memories & happiness
This post from Jonah Lehrer is interesting, but I also wonder if it’s entirely correct:
Why don’t things make us happy? The answer, I think, has to do with a fundamental feature of neurons: habituation. When sensory cells are exposed to the same stimulus over and over again, they quickly get bored and stop firing. (That, for instance, is why you don’t feel your underwear.) This makes sense: the brain is an efficient organ, most interested in the novel and new. If we paid attention to everything, we’d quickly be overwhelmed by the intensity of reality. Unfortunately, the same logic applies to material objects. When you buy a shiny new Rolex watch, that watch might make you happy for a few days, or maybe even a week. Before long, however, that expensive piece of jewelery becomes just another shiny metal object – your pleasure neurons have habituated to the luxury good. [….]
[The] virtue of experiences is that, while material things get diminished over time (we habituate to the pleasure, and then have to deal with the inevitable repairs), pleasant memories tend to become more pleasant. We forget about the delayed flights and jet lag but remember the lush rainforest hike, or the fancy meal in Paris. The vacation might be long gone but it’s still making us happy.
Lehrer is channeling this piece in the Boston Globe, the premise of which is basically that money can’t buy you happiness if all you do with it is buy things. Memories on the other hand, can indeed make us happy, so buying them is perfectly fine. I think this is true to a degree.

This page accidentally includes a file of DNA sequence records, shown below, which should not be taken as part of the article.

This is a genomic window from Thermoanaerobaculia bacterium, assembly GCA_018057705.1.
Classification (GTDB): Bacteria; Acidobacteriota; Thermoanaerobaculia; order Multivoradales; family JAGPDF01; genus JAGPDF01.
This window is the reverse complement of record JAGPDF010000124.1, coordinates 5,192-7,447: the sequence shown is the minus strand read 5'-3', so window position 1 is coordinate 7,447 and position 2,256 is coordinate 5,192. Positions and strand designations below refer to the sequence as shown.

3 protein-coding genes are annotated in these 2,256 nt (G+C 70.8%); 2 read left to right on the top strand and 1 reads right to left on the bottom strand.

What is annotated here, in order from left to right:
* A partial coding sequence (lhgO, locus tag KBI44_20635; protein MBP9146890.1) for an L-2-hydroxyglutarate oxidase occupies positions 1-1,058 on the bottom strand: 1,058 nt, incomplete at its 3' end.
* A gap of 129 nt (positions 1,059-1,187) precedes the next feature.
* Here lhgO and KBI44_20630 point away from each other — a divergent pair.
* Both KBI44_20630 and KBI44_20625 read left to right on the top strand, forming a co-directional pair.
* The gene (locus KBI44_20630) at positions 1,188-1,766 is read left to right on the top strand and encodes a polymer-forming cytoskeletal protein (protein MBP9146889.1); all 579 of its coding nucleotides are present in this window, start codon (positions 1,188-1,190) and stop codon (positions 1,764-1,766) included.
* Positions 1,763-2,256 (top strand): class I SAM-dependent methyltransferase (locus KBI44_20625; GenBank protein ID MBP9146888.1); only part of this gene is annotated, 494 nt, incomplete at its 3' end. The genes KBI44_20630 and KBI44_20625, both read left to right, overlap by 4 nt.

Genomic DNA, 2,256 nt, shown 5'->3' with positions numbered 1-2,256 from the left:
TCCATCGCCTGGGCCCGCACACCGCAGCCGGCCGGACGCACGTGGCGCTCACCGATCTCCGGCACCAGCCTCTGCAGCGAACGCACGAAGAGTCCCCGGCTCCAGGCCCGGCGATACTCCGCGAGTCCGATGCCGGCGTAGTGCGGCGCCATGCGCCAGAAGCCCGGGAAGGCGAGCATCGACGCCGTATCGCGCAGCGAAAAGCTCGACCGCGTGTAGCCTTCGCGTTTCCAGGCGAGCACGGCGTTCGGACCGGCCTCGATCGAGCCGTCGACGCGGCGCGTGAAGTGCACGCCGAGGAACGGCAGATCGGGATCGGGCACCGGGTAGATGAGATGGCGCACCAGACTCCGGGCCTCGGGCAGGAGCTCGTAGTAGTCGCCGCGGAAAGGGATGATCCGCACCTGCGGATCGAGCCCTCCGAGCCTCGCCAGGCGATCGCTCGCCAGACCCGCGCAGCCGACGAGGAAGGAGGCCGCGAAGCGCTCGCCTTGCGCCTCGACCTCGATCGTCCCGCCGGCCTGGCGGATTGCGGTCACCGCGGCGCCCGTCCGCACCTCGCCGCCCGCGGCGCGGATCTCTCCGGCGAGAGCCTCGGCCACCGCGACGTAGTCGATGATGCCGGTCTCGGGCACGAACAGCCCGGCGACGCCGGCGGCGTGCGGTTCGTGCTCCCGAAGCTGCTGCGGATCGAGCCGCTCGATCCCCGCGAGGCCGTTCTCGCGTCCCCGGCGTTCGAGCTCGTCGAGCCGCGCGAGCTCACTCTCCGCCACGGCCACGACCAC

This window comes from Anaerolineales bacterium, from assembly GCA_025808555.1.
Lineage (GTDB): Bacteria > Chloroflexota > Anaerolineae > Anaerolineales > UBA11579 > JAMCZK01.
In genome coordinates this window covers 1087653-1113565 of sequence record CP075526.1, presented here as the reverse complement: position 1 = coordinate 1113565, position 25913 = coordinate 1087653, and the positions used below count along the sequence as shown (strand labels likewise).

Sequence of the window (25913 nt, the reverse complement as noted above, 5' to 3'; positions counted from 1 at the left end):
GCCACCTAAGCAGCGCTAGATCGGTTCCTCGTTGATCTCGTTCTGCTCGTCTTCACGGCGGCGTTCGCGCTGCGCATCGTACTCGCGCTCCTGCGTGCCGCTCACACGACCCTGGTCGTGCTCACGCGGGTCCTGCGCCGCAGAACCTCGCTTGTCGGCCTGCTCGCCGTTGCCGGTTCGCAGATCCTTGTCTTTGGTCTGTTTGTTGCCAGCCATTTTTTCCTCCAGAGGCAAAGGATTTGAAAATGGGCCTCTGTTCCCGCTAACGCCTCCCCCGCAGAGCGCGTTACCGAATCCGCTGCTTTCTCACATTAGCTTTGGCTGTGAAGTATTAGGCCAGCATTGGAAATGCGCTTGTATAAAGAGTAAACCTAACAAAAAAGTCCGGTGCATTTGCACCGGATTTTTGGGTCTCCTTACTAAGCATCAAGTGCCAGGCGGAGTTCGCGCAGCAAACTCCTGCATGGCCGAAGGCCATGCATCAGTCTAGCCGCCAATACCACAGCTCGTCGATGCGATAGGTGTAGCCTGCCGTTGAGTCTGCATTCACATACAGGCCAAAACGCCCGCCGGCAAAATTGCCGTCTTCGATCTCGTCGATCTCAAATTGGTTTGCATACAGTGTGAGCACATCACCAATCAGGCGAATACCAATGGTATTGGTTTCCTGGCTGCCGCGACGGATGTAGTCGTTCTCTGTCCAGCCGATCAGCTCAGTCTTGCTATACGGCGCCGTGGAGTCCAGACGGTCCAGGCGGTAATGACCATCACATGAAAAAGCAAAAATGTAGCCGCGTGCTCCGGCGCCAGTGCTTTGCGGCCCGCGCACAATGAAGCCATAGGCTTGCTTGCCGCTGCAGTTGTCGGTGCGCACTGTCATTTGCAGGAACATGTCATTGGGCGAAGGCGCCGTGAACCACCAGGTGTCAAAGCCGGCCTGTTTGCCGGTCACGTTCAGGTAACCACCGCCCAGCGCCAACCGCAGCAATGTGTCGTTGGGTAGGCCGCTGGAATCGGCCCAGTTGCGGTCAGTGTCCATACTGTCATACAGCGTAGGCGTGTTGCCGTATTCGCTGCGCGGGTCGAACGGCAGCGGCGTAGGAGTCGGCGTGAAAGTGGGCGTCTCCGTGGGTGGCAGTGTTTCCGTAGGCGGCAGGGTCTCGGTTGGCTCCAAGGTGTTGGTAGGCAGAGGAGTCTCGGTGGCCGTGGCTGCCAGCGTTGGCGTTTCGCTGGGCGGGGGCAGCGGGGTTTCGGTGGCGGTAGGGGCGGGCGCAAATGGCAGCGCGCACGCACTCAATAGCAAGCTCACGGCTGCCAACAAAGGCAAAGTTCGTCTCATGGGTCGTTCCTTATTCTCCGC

Probably the most common way to buy memories is to go out for dinner. Eating out is a great way to spend money on memories. You go out to a nice restaurant, spend exorbitant sums on food that often looks better than it tastes, and go home with a much thinner wallet. What have you gotten for your hard-earned cash? More than the food, you’ve purchased a fond memory of good conversation, too much wine, and loads of ambiance. And if you’re like me, then you find this whole memory-purchasing thing quite addicting. It’s so much more fun and memorable to go have somebody else cook your food and wash the dishes.
It’s also amazing how much memories cost once you add in all the drinks, appetizers, and desserts – not to mention the cab, if you’re so inclined, or the airfare to Paris (or wherever). Indeed, Americans are projected to spend almost $566 billion dollars going out wining and dining this year – 41% of the total amount [pdf] projected to be spent in the private sector on health care in 2009. That’s a lot of memories.
That’s also a lot of money that could have gone toward buying things. Now, I understand the argument that the fancy new watch will not buy you the same kind of happiness that a quality weekend away can purchase. But a balance has to be struck. A lot of the things we buy are not really necessities, but they can make life easier, more enjoyable – even happier. And a lot of the things we buy really are necessities: boring, humdrum, and forgettable.